A new green paper, released on Monday night to detail new health interventions, outlines a desire to make smoked tobacco “obsolete”.
It points to the ban on smoking inside public places in 2007 and the introduction of plain packaging on cigarettes and tobacco as previous steps to this goal.
Further measures hope to take the level of smoking down further and to eventually propose “an ultimatum for industry to make smoked tobacco obsolete by 2030, with smokers quitting or moving to reduced risk products like e-cigarettes”.
The paper states: “Thanks to our concerted efforts on smoking, we now have one of the lowest smoking rates in Europe with fewer than 1-in-6 adults smoking. Yet, for the 14 percent of adults who still smoke, it’s the main risk to health.”
There are goals in place along the way, such as reducing the rate of adults smoking nationwide to 12 per cent by 2022.
It goes on to state that smoking is “a major cause of inequalities” linked to ill-health and early deaths, which is “why the government wants to finish the job” in helping the population quit.
Smoking at present is more of an issue in areas of “high deprivation”, highlighting that in Blackpool one in four pregnant women smoke while in Westminster that figure is one in 50.
Previously, the Government had aimed to create a smoke-free society – with smoking rates close to zero – by 2025.
The paper, released on Monday, also lays out plans for increased spending on diabetes prevention, more alcohol care teams to be established and a shift in tact to see more emphasis placed on illness prevention as opposed to cures.
It also looks at new ways to tackle mental health problems and obesity, with measures related to the so-called sugar tax and the advertising of fast food.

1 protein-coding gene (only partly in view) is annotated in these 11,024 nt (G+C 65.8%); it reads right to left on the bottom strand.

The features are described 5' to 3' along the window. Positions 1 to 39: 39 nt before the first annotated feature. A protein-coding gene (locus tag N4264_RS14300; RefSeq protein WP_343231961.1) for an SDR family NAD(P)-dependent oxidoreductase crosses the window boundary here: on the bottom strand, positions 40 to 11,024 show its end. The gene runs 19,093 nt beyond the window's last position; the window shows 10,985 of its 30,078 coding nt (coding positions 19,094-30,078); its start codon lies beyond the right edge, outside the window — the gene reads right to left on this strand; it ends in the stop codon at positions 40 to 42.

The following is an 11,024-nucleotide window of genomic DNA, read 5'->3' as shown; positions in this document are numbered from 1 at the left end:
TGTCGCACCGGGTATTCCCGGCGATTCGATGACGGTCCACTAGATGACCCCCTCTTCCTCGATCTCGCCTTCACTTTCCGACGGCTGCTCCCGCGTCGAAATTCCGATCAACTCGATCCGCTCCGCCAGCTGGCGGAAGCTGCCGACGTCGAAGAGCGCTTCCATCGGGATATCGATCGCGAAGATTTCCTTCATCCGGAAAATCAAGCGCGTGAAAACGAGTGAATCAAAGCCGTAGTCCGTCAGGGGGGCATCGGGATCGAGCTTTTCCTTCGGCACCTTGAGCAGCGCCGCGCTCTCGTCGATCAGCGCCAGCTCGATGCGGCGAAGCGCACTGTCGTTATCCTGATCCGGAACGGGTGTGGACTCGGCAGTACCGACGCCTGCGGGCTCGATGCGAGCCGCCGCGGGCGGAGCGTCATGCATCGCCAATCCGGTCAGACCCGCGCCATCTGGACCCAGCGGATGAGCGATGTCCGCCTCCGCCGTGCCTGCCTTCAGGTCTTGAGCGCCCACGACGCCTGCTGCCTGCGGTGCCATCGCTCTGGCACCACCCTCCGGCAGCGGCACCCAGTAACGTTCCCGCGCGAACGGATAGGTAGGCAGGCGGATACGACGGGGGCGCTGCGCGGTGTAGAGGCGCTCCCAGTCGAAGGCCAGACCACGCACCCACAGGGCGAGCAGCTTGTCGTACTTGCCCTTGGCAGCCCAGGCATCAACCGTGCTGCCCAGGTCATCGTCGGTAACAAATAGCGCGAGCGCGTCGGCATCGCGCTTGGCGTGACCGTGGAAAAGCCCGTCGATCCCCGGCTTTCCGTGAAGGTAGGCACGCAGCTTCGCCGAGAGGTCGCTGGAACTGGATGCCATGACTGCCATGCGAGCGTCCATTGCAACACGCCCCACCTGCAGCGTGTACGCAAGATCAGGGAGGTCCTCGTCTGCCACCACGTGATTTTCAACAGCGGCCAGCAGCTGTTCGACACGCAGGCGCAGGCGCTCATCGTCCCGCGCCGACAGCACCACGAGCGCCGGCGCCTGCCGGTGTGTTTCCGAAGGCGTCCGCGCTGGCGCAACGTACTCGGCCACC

Despite some of the measures being welcomed, the timing of the document’s release has proved controversial, with reports Health Secretary Matt Hancock clashed with Number 10 over the timing of its release.
A source close to Mr Hancock told PA he had not wanted to publish the much-anticipated document on preventing ill health until the new premier was in place, with it being slipped out hours before a new prime minister Boris Johnson was announced on Tuesday.
Departments were warned not to put out any policies that “might be seen to be binding the hands” of the new PM, the ally said.
“Matt was reluctant to publish because he wanted to wait until a new prime minister was in place,” the source said.
“The worries being that putting it out now, in the dying days of a Government, when you are going to have a new administration, potentially a new health secretary, potentially a new team, and then they are not really going to be bound by this…
“But Number 10 were really keen to put it out.”
According to the paper, if the evidence shows the soft drinks industry has not made enough progress on reducing sugar, the Government plans to extend the Soft Drinks Industry Levy – known as the sugar tax – to milkshakes.
In his leadership bid, new Tory leader Mr Johnson said he wanted to review the evidence on sugar taxes.
Shadow health secretary Jonathan Ashworth said Mr Hancock had questions to answer over the timing of the paper, adding: “It looks like he is trying to bury the bad news that he buckled under pressure from Boris Johnson and the corporate lobbyists running his campaign.
“With advances in life expectancy stalling, infant mortality rates worsening and health inequalities widening, this Green Paper is hugely disappointing.
“Proposals to extend the sugar tax to milkshakes have been shelved again and an expected levy on tobacco firms to fund smoking cessation services appear to have been kicked into the long grass.”
He said the document “isn’t worth the paper it’s written on”.
David Buck, senior fellow at the King’s Fund think tank, said: “The shabby way this consultation paper was released is disappointing given the significant public health challenges facing the country.
“The paper includes some welcome initiatives, for example on childhood obesity, mental health in schools, and intentions to move towards a smoke-free society.
“But, overall, it falls short of the scale and ambition needed to address the big health challenges we face as a society, including stalling life expectancy and growing health inequalities.”